Newtok, Alaska – a community on the move thanks to climate change and government funding
In 2016, President Barack Obama went to bat for Newtok, a small Alaskan village under threat from flooding due to climate change.
The goal was to secure enough funding to get the entire community relocated, but Congress was holding tightly onto the purse strings and the proposal was unsuccessful.
The proposal was for a US$2 billion Coastal Climate Resilience program, of which US$400 million would have been allocated to at risk Alaskan villages like Newtok.
Decisions to relocate entire villages are costly ones. However, the residents of the Californian town of Paradise know that rebuilding after climate change devastation is also costly.
Following a devastating wildfire in 2018 – caused by the increasingly dry and hot summers – the residents of Paradise are benefitting from government funding to rebuild their community.
The town council had to make decisions over what fire safety measures to enforce or recommend for the rebuild, and to protect property and life come the next hot and dry summer.
The costs of rebuilding Paradise will be astronomical. Various estimates come in at around US$3 billion, much of which is expected to be funded by the Federal Emergency Management Agency.
But residents of Newtok have been thrown a lifeline – they do not have to wait for the floods to take their village. Congress finally passed a bill in 2018 to fund the relocation.
Sadly, it is not the US$400 million promised by Obama.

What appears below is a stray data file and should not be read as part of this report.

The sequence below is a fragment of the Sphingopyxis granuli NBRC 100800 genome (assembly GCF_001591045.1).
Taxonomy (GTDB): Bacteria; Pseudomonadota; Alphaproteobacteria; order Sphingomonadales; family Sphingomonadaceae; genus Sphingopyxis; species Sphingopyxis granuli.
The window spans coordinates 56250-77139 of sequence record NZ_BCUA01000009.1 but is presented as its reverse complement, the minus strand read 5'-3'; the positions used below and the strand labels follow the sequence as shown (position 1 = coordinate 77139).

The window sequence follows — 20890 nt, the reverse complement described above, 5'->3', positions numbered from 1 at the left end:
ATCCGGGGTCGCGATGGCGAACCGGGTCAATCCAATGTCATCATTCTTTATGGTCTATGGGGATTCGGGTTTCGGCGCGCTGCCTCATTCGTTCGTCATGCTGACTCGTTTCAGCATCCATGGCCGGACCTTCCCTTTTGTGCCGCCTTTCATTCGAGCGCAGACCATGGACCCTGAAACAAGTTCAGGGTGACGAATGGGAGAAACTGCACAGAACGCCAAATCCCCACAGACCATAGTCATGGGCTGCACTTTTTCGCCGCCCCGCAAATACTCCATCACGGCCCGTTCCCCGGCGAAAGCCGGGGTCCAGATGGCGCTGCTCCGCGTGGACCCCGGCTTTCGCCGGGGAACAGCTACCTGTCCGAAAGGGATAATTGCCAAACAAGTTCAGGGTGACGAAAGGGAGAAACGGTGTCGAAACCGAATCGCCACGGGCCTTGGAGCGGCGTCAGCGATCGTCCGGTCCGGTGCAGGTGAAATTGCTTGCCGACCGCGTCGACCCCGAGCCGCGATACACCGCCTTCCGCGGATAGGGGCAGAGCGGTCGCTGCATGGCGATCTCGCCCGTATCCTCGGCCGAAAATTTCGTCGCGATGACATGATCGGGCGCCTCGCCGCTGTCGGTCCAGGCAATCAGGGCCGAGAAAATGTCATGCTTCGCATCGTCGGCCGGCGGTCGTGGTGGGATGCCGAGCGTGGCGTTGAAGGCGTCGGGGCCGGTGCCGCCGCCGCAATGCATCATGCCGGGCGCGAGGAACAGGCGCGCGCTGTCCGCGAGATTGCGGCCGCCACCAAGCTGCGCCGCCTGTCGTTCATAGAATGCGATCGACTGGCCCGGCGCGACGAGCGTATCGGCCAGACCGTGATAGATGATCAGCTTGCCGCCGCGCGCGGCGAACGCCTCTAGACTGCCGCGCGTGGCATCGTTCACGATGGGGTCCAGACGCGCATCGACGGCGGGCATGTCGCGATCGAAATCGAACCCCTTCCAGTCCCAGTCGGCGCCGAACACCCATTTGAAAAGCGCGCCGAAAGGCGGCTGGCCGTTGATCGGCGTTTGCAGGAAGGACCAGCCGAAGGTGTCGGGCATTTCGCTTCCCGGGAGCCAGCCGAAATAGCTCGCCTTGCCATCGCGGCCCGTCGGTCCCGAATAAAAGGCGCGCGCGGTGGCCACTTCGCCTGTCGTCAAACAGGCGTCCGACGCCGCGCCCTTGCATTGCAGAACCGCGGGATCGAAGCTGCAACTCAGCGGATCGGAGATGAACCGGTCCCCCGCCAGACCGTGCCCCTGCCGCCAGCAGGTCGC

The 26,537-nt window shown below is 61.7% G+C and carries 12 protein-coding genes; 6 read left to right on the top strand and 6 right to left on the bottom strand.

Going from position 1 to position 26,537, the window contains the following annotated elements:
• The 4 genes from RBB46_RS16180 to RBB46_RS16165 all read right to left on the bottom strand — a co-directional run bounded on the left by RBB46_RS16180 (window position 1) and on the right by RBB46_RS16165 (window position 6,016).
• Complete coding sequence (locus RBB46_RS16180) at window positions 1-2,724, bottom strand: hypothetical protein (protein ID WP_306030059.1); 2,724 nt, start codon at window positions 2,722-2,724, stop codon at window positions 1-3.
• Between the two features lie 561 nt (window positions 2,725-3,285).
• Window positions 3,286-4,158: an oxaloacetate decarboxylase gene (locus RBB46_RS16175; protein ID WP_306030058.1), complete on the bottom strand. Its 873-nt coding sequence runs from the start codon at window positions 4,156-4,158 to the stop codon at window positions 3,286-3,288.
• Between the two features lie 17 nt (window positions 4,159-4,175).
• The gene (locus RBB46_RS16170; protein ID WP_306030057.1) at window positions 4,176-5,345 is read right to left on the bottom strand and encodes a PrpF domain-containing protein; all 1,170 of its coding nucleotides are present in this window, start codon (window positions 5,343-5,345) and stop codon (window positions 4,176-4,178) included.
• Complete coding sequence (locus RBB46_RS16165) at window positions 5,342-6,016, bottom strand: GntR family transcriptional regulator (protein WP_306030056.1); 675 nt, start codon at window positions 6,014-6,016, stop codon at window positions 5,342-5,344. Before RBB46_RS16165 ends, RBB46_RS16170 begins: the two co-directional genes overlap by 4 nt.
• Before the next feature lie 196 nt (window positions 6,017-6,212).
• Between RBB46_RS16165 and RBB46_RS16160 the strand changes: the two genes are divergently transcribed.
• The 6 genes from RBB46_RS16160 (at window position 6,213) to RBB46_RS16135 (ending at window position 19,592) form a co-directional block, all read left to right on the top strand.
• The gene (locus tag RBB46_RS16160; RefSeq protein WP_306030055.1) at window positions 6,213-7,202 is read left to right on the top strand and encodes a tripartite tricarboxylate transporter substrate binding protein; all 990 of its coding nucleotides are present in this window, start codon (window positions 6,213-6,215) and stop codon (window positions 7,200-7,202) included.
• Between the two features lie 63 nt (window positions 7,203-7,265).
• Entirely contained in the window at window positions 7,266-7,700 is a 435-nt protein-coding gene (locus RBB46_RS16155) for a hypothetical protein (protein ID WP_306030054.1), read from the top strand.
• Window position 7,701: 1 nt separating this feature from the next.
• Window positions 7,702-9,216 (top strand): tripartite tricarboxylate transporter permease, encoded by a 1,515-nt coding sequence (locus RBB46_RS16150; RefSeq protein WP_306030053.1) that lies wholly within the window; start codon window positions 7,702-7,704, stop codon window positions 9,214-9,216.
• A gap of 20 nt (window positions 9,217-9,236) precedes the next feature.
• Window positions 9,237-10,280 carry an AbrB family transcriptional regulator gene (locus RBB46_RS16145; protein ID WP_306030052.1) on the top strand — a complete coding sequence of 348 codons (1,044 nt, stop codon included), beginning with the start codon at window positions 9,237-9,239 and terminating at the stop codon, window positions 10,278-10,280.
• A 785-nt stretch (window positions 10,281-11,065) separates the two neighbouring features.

The Denali Commission is the federal agency charged with helping Newtok, and it is gratefully receiving US$15 million to begin the relocation before the rising river consumes the village.
It is estimated that a further US$80 million will be needed to the complete relocation, but the Denali Commission are pooling the US$15 million with US$5 million of stored funds and US$3.5 million from the state, giving them US$23.5 million to begin the relocation.
With the climate heating up and permafrost melting, the seas around Alaska are rising and causing rivers to swell. Reports have been gloomy about Newtok’s prospects for survival.
In fact, it was predicted that Newtok would be completely underwater by now but thankfully the waters have been rising at slower rates than expected.
Now, in 2019, the goal is to have 100-150 people moved from Newtok to Mertarvik by autumn this year.
The plan will ensure that there are 21 homes with electricity by autumn 2019, but they will have no running water and the sewerage system will be a PASS sewer disposal system.
By 2023, there should be 380 people moved into homes along with a school and a clinic in the area. Additional plans for an airport and partial running water and sewer systems should be in place by 2023.
Newtok have been fighting a long time for their community to be saved, but they are only one of many communities around the world who are at risk due to climate change.
The relocation process brings serious political, financial, and geographical considerations to bear.
With their small pocket of funds, the people of Newtok may turn out to be one of the few lucky groups of climate change refugees.
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